Imagine being able to use a 3-D “printer” to produce a custom orthotic device for a soldier with a severe lower extremity injury. Constructed of strong and durable yet lightweight composite materials, the device is designed to meet the user’s specific needs. It can be fabricated in just 24 hours, and its “tunable” properties allow it to be modified to meet the wounded warrior’s changing needs over the course of rehabilitation.
Led by Jack Gillespie and Shridhar Yarlagadda, CCM recently received a grant from the Defense Advanced Research Projects Agency (DARPA) to develop a rapid prototyping process for the manufacture of advanced passive dynamic ankle-foot orthoses (PD-AFOs) for injured soldiers. The three-year, $3-million project will be carried out in collaboration with UD’s BADER Consortium, which will enable the new devices to be tested in clinical trials.
Steven Stanhope, who leads the BADER Consortium and is a co-investigator on the new DARPA project, explains that PD-AFOs, which use a spring-like action to mimic the normal motion of the ankle, are enabling wounded warriors to retrain not only for a vigorous recreational lifestyle but also for active duty.
With a process known as additive manufacturing, in which 3-D solid objects are built up in layers from digital files, Stanhope has invented a patent pending process for the rapid manufacture of PD-AFOs from “neat,” or unreinforced polymers. However, these materials are limited in strength and durability, and the devices must be thick and heavy to meet the soldier’s need for active duty.
In contrast, high-performance composites can reduce device size and offer improved mobility.
If we can take full advantage of composites — which are 40 times stiffer and stronger than conventional materials — we can pare these devices down to the point where they will be thin enough to be readily worn within a shoe, we can also use the anisotropic properties of composites to ‘stiffness tune’ a device to an individual patient’s impairment profile, enabling an unprecedented level of customization, not just initially but on a continuing basis.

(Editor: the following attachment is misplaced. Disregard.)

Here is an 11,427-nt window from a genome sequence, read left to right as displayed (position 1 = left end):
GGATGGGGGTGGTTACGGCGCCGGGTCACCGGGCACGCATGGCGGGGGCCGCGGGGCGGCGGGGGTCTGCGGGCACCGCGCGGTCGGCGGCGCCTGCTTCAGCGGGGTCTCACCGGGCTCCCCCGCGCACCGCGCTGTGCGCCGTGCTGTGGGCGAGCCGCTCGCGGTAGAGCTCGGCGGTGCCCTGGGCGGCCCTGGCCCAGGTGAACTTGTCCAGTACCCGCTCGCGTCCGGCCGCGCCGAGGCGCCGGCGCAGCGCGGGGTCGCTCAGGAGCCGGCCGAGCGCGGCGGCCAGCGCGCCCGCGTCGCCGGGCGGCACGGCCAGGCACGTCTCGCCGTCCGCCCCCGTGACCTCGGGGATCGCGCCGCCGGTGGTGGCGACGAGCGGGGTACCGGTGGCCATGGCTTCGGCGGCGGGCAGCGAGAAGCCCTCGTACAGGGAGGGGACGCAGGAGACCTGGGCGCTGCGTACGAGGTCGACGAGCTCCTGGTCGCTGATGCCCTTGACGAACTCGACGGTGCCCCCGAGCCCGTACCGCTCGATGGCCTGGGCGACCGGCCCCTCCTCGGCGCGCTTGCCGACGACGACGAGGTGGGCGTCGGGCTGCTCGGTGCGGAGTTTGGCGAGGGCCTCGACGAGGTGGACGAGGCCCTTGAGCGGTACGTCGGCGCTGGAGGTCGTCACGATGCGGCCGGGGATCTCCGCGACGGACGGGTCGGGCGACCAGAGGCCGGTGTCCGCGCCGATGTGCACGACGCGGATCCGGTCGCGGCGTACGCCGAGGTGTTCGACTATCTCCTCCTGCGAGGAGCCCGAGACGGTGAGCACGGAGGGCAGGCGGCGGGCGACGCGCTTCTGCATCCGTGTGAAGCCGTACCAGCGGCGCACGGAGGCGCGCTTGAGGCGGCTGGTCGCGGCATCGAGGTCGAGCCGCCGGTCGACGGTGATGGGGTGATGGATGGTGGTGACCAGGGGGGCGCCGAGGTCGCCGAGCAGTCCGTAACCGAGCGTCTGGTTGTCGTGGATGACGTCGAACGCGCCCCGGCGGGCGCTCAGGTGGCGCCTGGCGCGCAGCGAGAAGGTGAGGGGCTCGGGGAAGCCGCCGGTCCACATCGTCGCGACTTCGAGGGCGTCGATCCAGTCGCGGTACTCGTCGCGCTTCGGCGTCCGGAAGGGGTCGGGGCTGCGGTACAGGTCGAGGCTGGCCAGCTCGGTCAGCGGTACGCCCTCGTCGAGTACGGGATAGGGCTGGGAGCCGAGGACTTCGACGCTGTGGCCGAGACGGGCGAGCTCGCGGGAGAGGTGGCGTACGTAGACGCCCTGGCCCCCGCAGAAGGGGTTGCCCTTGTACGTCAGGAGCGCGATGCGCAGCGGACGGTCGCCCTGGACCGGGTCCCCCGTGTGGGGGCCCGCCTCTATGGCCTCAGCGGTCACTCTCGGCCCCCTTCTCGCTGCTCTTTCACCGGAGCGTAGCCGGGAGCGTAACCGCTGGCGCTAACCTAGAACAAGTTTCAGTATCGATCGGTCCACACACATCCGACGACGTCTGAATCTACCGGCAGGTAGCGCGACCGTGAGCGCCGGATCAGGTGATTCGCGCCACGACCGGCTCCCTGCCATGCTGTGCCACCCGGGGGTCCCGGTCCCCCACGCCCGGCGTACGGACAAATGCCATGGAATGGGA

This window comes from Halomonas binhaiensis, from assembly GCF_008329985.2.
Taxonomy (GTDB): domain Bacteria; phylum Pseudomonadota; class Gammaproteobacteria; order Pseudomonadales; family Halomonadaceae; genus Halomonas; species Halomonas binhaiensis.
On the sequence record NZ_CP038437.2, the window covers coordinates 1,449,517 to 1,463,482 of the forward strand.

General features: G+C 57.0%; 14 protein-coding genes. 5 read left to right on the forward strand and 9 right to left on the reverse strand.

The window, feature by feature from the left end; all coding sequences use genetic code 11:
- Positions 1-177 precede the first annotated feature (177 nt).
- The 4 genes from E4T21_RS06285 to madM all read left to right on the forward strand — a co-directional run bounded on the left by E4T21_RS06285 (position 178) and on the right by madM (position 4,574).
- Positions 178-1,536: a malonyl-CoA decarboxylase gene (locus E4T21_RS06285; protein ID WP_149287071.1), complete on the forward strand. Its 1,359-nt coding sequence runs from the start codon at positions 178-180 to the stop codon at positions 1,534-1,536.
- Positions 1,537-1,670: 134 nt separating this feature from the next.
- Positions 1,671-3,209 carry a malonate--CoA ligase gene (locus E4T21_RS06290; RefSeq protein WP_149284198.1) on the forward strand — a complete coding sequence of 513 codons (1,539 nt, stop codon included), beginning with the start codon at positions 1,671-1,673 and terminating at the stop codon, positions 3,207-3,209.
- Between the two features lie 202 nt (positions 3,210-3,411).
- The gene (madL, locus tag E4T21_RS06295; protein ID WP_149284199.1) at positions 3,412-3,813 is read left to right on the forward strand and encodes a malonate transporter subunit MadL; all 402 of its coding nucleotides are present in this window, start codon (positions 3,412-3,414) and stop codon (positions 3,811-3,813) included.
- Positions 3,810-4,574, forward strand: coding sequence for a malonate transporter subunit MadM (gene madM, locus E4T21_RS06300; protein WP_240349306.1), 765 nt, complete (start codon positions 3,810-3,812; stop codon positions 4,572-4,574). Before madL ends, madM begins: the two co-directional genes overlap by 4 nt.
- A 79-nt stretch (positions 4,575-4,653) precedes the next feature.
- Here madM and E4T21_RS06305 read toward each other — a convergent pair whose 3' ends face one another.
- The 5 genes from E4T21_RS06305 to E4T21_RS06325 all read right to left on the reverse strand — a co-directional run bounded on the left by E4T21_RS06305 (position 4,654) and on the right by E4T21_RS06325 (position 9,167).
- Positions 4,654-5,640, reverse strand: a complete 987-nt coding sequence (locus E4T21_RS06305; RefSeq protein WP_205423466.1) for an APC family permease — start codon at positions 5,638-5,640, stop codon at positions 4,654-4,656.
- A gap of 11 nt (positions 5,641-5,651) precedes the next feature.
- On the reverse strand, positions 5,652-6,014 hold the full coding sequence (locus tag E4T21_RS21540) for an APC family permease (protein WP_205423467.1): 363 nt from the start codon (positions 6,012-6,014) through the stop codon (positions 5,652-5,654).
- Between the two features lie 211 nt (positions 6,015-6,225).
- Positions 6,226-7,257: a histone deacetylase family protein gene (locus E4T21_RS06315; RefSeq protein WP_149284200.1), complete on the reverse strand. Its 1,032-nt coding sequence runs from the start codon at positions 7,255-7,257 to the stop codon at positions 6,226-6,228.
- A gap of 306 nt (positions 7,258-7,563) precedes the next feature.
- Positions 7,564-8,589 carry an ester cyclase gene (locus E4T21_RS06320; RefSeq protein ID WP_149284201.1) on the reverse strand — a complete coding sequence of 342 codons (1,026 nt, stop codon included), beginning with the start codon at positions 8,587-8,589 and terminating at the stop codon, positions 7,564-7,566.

However, customized composite devices require labor-intensive and specialised skills to fabricate, so the DARPA-funded research is aimed at marrying the rapid production enabled by additive manufacturing with the performance advantages of composites.
That sounds like a tall order, but the new program builds on CCM’s well-developed composites manufacturing science base.
“Our goal is to develop integrated tools for manufacturing to meet the system requirements,” says Yarlagadda, who directs other DARPA-funded composites manufacturing research at CCM. He explains that those tools include process models, composites analysis, composites design, materials selection, process engineering, and manufacturing workcells in a continuous feedback loop centered on the requirements of the application.
In the new project, those tools will be complemented by patient data, patient foot scans, and biomechanics-based prescriptions for devices provided through the BADER Consortium.
“This is a perfect collaboration,” says Gillespie, “with CCM providing the engineering design, materials, and processes for composites and the BADER Consortium providing the network for clinical trials. Once the prototypes are manufactured, they will be tested on wounded warriors, who will provide us with valuable feedback for continuous improvement of the rapid prototyping process.”
Yarlagadda points out that the potential benefits go far beyond orthoses for injured soldiers. “Many of the technological advances that we take for granted today had their roots in military programs,” he says.
Everything we do here at CCM contributes to the manufacturing science base that centre researchers began building almost four decades ago. It doesn’t matter whether the system is a military vehicle or an orthotic device — what we’re learning here will advance the state of the art of composites in general.